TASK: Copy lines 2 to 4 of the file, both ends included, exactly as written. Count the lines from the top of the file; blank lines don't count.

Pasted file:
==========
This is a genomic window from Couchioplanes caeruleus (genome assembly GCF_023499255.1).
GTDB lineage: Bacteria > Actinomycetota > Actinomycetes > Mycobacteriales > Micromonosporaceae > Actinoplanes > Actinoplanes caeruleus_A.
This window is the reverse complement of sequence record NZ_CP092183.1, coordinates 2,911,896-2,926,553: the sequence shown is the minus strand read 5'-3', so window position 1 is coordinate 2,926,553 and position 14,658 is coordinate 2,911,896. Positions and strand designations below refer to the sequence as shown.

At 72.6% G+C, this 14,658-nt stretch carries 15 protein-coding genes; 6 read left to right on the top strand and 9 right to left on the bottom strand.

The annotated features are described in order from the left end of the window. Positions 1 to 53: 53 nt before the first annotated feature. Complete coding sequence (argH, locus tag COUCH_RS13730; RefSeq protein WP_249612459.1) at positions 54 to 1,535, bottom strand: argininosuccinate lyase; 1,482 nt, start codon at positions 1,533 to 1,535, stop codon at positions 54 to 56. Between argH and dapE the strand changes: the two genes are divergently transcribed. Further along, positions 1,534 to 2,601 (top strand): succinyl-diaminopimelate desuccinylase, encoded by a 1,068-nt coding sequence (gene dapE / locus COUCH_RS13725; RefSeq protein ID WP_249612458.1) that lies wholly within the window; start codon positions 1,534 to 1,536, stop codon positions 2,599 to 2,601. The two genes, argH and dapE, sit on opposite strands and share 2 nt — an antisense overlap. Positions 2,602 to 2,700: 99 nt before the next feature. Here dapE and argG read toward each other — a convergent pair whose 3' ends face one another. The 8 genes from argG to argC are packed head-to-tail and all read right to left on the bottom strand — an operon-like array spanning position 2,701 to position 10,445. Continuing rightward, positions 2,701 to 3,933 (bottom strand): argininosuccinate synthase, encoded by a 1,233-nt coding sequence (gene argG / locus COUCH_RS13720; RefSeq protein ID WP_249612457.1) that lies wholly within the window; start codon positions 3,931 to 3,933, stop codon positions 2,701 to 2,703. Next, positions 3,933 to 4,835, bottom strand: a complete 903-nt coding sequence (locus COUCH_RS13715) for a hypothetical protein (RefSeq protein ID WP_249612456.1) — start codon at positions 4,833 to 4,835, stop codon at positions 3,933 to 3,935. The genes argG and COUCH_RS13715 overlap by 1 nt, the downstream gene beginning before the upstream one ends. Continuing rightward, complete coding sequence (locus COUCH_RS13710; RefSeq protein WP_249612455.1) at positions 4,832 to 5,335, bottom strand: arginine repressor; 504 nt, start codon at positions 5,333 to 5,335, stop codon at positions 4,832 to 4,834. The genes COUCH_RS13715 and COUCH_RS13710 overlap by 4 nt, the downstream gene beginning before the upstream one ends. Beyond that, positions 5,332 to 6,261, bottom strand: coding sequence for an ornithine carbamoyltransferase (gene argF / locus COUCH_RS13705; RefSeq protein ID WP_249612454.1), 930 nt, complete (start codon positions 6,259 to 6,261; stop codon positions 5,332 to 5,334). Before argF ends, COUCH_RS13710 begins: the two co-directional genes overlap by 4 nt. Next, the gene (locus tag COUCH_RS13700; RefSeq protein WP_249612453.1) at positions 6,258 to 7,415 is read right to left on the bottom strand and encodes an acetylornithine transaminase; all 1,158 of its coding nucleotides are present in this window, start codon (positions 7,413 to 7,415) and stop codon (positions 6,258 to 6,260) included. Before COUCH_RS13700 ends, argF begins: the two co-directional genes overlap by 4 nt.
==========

GTDB lineage: Bacteria > Actinomycetota > Actinomycetes > Mycobacteriales > Micromonosporaceae > Actinoplanes > Actinoplanes caeruleus_A.
This window is the reverse complement of sequence record NZ_CP092183.1, coordinates 2,911,896-2,926,553: the sequence shown is the minus strand read 5'-3', so window position 1 is coordinate 2,926,553 and position 14,658 is coordinate 2,911,896. Positions and strand designations below refer to the sequence as shown.

At 72.6% G+C, this 14,658-nt stretch carries 15 protein-coding genes; 6 read left to right on the top strand and 9 right to left on the bottom strand.